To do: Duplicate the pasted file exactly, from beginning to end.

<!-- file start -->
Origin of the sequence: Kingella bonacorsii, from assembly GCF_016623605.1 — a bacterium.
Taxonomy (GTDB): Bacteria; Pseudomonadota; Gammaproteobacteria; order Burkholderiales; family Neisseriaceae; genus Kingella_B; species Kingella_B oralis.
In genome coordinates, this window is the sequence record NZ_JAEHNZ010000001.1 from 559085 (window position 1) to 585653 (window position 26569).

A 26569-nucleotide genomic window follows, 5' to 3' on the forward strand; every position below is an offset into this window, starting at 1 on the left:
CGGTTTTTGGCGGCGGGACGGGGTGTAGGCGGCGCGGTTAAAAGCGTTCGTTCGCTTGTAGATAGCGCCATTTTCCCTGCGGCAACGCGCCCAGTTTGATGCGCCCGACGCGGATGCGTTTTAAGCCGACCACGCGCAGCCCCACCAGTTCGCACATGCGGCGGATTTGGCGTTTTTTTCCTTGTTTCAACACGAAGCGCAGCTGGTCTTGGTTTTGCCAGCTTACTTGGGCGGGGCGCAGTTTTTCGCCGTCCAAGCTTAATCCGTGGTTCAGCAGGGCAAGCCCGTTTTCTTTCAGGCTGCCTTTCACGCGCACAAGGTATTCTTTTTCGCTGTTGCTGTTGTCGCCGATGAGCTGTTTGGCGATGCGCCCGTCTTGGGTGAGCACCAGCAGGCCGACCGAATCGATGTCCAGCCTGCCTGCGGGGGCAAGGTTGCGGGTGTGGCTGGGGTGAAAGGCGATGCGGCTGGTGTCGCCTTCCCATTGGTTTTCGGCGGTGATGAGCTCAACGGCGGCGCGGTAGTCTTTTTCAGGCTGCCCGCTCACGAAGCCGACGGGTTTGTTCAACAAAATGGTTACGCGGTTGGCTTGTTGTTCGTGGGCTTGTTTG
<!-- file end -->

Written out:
Origin of the sequence: Kingella bonacorsii, from assembly GCF_016623605.1 — a bacterium.
Taxonomy (GTDB): Bacteria; Pseudomonadota; Gammaproteobacteria; order Burkholderiales; family Neisseriaceae; genus Kingella_B; species Kingella_B oralis.
In genome coordinates, this window is the sequence record NZ_JAEHNZ010000001.1 from 559085 (window position 1) to 585653 (window position 26569).

A 26569-nucleotide genomic window follows, 5' to 3' on the forward strand; every position below is an offset into this window, starting at 1 on the left:
CGGTTTTTGGCGGCGGGACGGGGTGTAGGCGGCGCGGTTAAAAGCGTTCGTTCGCTTGTAGATAGCGCCATTTTCCCTGCGGCAACGCGCCCAGTTTGATGCGCCCGACGCGGATGCGTTTTAAGCCGACCACGCGCAGCCCCACCAGTTCGCACATGCGGCGGATTTGGCGTTTTTTTCCTTGTTTCAACACGAAGCGCAGCTGGTCTTGGTTTTGCCAGCTTACTTGGGCGGGGCGCAGTTTTTCGCCGTCCAAGCTTAATCCGTGGTTCAGCAGGGCAAGCCCGTTTTCTTTCAGGCTGCCTTTCACGCGCACAAGGTATTCTTTTTCGCTGTTGCTGTTGTCGCCGATGAGCTGTTTGGCGATGCGCCCGTCTTGGGTGAGCACCAGCAGGCCGACCGAATCGATGTCCAGCCTGCCTGCGGGGGCAAGGTTGCGGGTGTGGCTGGGGTGAAAGGCGATGCGGCTGGTGTCGCCTTCCCATTGGTTTTCGGCGGTGATGAGCTCAACGGCGGCGCGGTAGTCTTTTTCAGGCTGCCCGCTCACGAAGCCGACGGGTTTGTTCAACAAAATGGTTACGCGGTTGGCTTGTTGTTCGTGGGCTTGTTTG